Go Back  FlyerTalk Forums > Travel&Dining > DiningBuzz
Reload this Page > Best food you have eaten abroad?

Best food you have eaten abroad?

Reply

Old May 29, 17, 9:32 am
  #1
Original Poster
 
Join Date: May 2017
Posts: 37
Talking Best food you have eaten abroad?

Hi everyone!
I tend to travel a lot and I would love to hear what food you liked the most when you traveled so I can also try it!
AlexanderRae is offline  
Reply With Quote
Old May 29, 17, 11:22 am
  #2
Formerly known as flyerdude88
 
Join Date: Mar 2013
Programs: DL/UA Silver, Marriott/SPG Plat, Hilton/Hyatt Diamond
Posts: 5,373
Sushi Yoshitake - incredible sushi and I got lucky that 2 other Americans were there so didn't have to eat in silence (since I was dining solo and don't speak Japanese)
Duke787 is offline  
Reply With Quote
Old May 29, 17, 11:56 am
  #3
FlyerTalk Evangelist
 
Join Date: Jan 2004
Location: ECP
Programs: Acapulco - Gold, Panama - Red, Timothy Leary 8 Mile High Club
Posts: 19,221
Esterhazy torte in Vienna. Unfortunately the server brought four forks and I had to share.
BamaVol is offline  
Reply With Quote
Old May 29, 17, 12:06 pm
  #4
 
Join Date: Oct 2013
Location: ORD
Posts: 3,546
I'm going to leave the fancy Michelin places out of this, and keep it more general and approachable. Abroad, for me, is outside the US.

I've had so many good meals in Tokyo. But I crave the yakatori and ramen shops.

There's a restaurant in Budapest called Rosenstein. Near some old communist-era apartment buildings and the lights kept flickering off while we were there. But the food was delicious, and the roast goose was my favorite.

Bistro 100 Maneiras in Lisbon is another one I always think of, where again everything was wonderful but the pork knuckle was perhaps the best I've had.
JBord is online now  
Reply With Quote
Old May 29, 17, 5:06 pm
  #5
FlyerTalk Evangelist
 
Join Date: Jul 1999
Location: Over the Bay Bridge, CA
Programs: Jumbo mas
Posts: 28,345
The mille-feuille at La Bonbonnière de Buci in Paris. Unfortunately, the place is long closed. It is the best pastry I've ever had ... more than once. I've yet to have a close second.

The chocolate covered orange peel at Pierre Marcolini back when it was a little rustic chocolate shop in Brussels. Once it became an international luxury chocolate shop, something changed. Still good ... but those orange sticks of time past were just incredible.

Le Beurre Bordier. Butter so good, you bring it home from France.
Eastbay1K is offline  
Reply With Quote
Old May 29, 17, 5:12 pm
  #6
 
Join Date: Dec 2010
Location: LHR
Programs: Accor PLT,Thai Silver, HH Dia, SPG PLT (LT Gold), TK Gold, M&M S, BA Silver, Hyatt Dia
Posts: 3,839
You arrive at your destination not knowing what to eat in Asia. Steamed Sea Bass in Soy sauce hits the spot and is delicious.
HawaiiO likes this.
ExpatSomchai is offline  
Reply With Quote
Old May 29, 17, 10:56 pm
  #7
Original Poster
 
Join Date: May 2017
Posts: 37
Everything sounds so delicious!
AlexanderRae is offline  
Reply With Quote
Old May 30, 17, 3:42 am
  #8
Moderator: UK and Ireland & Europe
 
Join Date: Jan 2003
Location: Biggleswade
Programs: SK*G, Lots of Blue Elsewhere
Posts: 12,918
Some of the meals that really stand out for me are the simplest ones. Off the top of my head:

A Royal Congee for breakfast at a small guesthouse in Bangkok. You'd be hard pressed to pack more flavour into a mouthful.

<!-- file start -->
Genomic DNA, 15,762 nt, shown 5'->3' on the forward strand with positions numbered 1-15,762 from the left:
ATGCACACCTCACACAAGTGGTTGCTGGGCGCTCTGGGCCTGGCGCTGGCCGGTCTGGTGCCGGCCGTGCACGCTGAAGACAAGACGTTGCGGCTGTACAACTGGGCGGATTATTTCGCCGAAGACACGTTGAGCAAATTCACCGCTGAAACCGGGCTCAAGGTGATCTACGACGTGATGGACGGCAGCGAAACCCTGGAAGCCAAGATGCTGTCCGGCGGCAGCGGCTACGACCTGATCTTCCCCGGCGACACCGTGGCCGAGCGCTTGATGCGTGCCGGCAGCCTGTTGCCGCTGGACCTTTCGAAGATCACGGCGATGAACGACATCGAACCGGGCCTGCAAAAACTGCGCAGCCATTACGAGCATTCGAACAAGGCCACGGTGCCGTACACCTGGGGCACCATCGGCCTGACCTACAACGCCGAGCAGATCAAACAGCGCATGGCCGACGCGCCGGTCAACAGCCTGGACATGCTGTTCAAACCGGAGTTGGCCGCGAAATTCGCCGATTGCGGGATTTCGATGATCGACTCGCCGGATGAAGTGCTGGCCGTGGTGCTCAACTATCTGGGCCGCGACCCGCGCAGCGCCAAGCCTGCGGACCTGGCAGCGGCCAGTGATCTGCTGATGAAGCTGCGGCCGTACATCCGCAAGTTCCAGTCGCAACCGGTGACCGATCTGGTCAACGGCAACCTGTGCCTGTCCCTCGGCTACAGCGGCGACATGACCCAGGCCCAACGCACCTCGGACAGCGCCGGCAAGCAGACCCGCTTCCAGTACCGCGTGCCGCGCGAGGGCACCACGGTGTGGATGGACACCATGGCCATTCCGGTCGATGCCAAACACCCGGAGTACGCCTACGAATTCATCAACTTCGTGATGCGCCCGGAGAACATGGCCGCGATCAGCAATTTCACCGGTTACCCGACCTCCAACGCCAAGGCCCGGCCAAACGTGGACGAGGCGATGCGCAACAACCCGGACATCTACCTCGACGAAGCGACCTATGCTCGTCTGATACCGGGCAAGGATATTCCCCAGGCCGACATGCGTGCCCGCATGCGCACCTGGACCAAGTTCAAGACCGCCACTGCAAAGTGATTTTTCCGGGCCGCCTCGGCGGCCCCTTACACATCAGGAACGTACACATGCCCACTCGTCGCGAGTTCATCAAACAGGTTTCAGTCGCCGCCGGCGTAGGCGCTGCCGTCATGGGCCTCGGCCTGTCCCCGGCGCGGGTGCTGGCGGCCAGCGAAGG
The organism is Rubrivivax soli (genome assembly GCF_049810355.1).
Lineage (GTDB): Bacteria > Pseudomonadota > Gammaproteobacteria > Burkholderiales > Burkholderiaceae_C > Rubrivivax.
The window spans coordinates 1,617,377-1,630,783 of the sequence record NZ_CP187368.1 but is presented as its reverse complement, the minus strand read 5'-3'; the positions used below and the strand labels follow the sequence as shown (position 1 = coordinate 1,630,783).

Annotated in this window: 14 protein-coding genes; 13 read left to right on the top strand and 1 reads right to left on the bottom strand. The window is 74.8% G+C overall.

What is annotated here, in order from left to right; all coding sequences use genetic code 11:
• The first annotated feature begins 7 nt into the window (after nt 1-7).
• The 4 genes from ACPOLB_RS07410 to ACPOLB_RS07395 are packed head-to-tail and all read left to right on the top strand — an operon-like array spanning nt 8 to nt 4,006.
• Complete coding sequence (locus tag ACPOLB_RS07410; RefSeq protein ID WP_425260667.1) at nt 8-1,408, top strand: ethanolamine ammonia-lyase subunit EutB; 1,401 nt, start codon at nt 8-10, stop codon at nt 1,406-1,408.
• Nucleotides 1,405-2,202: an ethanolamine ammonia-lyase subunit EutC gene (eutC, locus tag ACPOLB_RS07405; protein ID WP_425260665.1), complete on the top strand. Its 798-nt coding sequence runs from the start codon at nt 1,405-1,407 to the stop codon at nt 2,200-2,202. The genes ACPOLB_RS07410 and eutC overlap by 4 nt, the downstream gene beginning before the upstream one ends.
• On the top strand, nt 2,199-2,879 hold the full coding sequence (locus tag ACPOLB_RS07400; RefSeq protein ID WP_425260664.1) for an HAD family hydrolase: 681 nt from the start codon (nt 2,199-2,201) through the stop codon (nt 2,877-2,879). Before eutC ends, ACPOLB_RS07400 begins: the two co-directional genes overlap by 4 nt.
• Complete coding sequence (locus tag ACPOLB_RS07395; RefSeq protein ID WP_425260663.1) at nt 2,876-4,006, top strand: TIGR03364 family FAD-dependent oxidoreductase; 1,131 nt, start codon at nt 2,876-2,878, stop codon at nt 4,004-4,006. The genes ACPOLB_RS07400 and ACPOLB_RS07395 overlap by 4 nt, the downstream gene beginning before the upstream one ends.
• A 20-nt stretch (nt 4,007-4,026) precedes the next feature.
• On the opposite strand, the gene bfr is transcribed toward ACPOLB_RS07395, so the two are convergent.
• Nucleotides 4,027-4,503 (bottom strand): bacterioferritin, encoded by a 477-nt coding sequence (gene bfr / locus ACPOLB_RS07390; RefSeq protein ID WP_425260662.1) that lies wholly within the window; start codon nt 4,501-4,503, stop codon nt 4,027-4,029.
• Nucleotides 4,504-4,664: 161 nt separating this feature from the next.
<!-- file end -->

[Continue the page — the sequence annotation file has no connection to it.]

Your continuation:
A Mysore-style masala dosa (for breakfast, again) on the roof of a small guesthouse in Hampi (India). I love dosa at the best of times, but this was just outstanding - and the view hard to beat.

Unagi onigiri (once again, for breakfast - I'm seeing a theme here...) on a balcony in a ryokan in Narita town. Smoked eel is one of my favourite foods, and this really didn't disappoint.

Black fish curry with pol roti and a solid coconut milk rice pudding in Sri Lanka. OK, I'm a breakfast person. And I could eat Sri Lankan curry and rice or rotis all year round.

A chicken handi at a café in Lahore (Pakistan). Just the perfect balance of spice, and you just can't get that cardamom tea right anywhere outside Pakistan.

A roadside tagine (fairly classic chicken, olives and preserved lemons) on the road down towards Merzouga in Morocco, just before the highway becomes desert (one of the more intense driving experience of my life). My expectations for the roadside shack weren't high, but I couldn't have been more wrong.

A fish platter at a dockside bar/restaurant near Lisbon. Stumbled in off the train (bonus points for the outstanding Pasteis de Belem earlier in the day). Didn't look much - a few men drinking beer and watching the football on the telly - but the fish (perfectly marinated in that spicy Portuguese way) was fresh off the boat and incredibly tasty.

And so many more. A turbot and hazelnut "small plate" in the meatpacking district of Copenhagen, salyanka from a café by the springs in Kislovodsk, cevapcici and Turkish (sorry, Bosnian) coffee from a market stall in Bascarsija (Sarajevo), samosa chaat from a stall in "our" business park in Hyderabad. oyster okonomiyaki on Miyajima, an unidentifiable chicken broth in Yunnan (spent most of my time there ordering randomly, as there was no way to translate) all lemongrass and sichuan pepper, the most incredible seafood broth at the Bookstore in Wellfleet, Cape Cod...

Travel and food are inextricably linked for me.

And we haven't even touched on France (where my love of food began, having moved there as as 10-year-old). I had an entire holiday a couple of years ago in the South-West chasing duck- and peach-based dishes around. Confit de canard will be the death of me...